In March 2015, Google teams mapped out Loch Ness with StreetView along the shoreline and underwater. This article from The Verge offers some tips on looking for the Loch Ness Monster on the 100th anniversary of The Surgeon’s Photo of Nessie. (It was proven a fake photo in the 70’s…) Whether or not you find her, you may appreciate the stunning beauty of the shoreline and surrounding area south of Inverness.
The URL: http://www.theverge.com/2015/4/21/8463031/google-maps-loch-ness-monster
Naturalist John Muir was born 177 years ago this day. If you’ve ever enjoyed a National Park, both in the US and in Canada, you can thank the efforts of Muir. The club he co-founded, The Sierra Club, hosts a variety of information on one of the most influential figures in history whose effects last to this day.
The URL: http://vault.sierraclub.org/john_muir_exhibit/educational_resources/
I got wind of this a couple of months ago and it appears to still be available. The Google Earth that we’ve been using has not been the professional version. I always suspected that there was more to the experience. Now anyone can download the pro version which comes with a suite of professional-grade features, like a map-making tool. Previously over $400/year, there is no cost to this version.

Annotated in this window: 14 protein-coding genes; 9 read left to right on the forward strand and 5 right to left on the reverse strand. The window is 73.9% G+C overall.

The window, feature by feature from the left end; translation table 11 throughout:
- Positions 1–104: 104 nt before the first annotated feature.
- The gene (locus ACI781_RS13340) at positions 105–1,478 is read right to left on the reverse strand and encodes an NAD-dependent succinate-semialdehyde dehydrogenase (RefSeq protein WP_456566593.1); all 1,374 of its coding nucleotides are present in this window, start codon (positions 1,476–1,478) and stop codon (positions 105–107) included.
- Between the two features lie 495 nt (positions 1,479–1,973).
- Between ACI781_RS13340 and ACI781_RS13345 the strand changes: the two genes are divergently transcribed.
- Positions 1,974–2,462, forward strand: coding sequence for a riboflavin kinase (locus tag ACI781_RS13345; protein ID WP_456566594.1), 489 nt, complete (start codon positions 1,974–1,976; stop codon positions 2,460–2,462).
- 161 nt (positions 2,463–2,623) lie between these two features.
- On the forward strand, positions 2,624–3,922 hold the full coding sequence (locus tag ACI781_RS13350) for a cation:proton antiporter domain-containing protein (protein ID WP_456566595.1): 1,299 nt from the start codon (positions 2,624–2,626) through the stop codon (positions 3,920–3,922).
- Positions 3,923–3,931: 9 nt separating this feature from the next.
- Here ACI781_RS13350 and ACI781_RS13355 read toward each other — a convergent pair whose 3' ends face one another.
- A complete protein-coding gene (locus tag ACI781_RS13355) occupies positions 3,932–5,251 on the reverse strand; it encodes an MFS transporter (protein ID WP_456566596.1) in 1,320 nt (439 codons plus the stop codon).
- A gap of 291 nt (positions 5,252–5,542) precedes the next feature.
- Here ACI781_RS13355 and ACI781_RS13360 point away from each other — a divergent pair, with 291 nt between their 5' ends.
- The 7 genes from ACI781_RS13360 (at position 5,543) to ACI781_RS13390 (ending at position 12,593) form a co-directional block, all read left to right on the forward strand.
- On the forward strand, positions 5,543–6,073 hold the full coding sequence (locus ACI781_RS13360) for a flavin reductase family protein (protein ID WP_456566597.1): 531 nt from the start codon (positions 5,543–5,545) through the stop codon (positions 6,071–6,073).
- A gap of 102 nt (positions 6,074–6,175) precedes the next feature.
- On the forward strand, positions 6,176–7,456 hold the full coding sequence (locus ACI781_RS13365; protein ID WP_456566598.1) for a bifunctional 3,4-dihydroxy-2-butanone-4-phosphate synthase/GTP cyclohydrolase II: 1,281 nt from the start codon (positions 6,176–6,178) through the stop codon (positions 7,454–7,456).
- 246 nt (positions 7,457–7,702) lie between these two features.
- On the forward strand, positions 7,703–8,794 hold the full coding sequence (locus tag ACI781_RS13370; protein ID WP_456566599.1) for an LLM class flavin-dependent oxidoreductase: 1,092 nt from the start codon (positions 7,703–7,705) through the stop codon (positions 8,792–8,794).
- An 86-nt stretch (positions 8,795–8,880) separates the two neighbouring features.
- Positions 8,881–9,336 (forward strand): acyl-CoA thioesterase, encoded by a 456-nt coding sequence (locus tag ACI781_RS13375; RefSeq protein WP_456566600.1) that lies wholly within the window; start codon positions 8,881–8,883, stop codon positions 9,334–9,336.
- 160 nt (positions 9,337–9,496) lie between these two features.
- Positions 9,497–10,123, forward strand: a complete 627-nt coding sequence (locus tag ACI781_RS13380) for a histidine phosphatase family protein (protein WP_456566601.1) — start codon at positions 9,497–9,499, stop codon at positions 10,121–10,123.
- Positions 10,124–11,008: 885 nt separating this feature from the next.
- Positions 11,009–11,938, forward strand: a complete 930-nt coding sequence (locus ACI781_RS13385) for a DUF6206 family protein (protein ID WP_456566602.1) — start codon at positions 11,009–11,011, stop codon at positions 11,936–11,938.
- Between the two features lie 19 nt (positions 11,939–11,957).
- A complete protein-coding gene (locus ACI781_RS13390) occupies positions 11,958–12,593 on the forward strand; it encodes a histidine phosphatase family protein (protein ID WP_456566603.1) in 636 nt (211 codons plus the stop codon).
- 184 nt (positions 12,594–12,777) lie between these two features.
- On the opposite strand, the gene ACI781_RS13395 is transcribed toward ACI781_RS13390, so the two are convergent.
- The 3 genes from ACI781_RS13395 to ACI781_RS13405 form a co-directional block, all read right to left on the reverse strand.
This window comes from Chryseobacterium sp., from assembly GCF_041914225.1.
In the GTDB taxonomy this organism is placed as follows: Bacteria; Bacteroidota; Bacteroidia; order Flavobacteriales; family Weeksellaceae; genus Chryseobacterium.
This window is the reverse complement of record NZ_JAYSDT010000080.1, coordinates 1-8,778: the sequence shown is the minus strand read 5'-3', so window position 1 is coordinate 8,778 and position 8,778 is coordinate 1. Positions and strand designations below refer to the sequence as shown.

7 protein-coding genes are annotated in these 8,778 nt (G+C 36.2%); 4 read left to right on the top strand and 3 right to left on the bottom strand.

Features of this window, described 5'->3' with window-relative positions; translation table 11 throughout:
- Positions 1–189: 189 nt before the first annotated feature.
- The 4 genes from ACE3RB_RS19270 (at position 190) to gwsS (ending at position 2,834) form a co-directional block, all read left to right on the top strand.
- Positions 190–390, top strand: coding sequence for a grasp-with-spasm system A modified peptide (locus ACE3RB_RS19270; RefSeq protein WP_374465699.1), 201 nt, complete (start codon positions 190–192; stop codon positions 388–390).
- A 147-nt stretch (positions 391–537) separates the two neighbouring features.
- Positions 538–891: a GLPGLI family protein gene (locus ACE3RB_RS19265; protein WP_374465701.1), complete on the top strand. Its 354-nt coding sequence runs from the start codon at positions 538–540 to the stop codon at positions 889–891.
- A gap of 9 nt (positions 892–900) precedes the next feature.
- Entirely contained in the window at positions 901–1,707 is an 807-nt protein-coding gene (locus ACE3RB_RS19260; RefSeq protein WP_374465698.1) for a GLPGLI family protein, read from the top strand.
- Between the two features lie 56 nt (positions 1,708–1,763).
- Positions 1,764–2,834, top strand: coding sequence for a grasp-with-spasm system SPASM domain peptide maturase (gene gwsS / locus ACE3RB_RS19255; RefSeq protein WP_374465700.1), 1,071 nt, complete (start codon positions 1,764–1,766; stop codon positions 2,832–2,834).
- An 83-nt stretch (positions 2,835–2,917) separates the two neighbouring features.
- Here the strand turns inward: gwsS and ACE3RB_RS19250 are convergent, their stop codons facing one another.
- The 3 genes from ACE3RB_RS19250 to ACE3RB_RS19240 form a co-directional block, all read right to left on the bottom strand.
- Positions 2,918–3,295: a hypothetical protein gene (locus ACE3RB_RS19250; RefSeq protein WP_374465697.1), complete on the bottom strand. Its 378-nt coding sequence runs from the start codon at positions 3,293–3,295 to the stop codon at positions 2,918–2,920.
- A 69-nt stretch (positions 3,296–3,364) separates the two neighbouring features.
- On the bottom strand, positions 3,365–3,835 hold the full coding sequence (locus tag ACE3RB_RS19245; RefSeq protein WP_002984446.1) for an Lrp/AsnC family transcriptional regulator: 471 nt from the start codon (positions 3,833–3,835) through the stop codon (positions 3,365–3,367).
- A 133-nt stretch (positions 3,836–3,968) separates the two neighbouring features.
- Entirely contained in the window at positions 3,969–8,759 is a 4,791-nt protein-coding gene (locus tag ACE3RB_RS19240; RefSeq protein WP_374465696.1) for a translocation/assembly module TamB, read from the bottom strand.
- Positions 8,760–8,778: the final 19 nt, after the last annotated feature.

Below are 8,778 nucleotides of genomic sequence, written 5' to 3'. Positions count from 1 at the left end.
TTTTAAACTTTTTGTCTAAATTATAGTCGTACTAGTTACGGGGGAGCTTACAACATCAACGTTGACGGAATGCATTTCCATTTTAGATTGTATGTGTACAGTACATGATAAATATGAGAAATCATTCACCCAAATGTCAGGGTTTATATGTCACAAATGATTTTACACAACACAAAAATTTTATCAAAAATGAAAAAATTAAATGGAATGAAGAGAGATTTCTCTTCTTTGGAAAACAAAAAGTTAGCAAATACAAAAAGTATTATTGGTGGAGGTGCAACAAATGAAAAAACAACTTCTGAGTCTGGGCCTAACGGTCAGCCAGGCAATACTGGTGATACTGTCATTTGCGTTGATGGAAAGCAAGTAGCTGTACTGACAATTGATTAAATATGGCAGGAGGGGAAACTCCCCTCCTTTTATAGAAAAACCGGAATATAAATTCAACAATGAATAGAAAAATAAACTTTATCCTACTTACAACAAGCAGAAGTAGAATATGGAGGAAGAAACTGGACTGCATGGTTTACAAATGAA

The URL: http://gizmodo.com/google-earth-pro-is-now-free-1682987518
Time to come up for some air! It’s been a while since I last posted, so let’s start with one that my brother, Brian, sent me last week. This interactive, created by Áero Legends, is a panoramic photograph of an RAF Spitfire cockpit. Hovering a mouse over the different elements will offer information and Brian points out that there are bonus points if you can figure out how to turn it on.
The URL: https://www.haraldjoergens.com/panoramas/spitfire-td314/files/
I haven’t seen magnetic poetry for a while now but here’s an online version that your students can use to explore word order and construct meaning from the selection of offered words. There is a “more words” button that keeps the creativity flowing.
The URL: http://play.magneticpoetry.com
The math purists will probably bristle at me for this one but I loved this site that long time List member, Sharon Affeld sent along. It demonstrates 7 different ways to think about math concepts using fingers, lines and illustrations. I know — it doesn’t replace ‘real’ math skills but thinking about numbers in different ways may be fun for those who are strong at math and perhaps one or two tricks might help some struggling with a concept.
The URL: http://www.ba-bamail.com/Content.aspx?emailid=13722&memberid=929934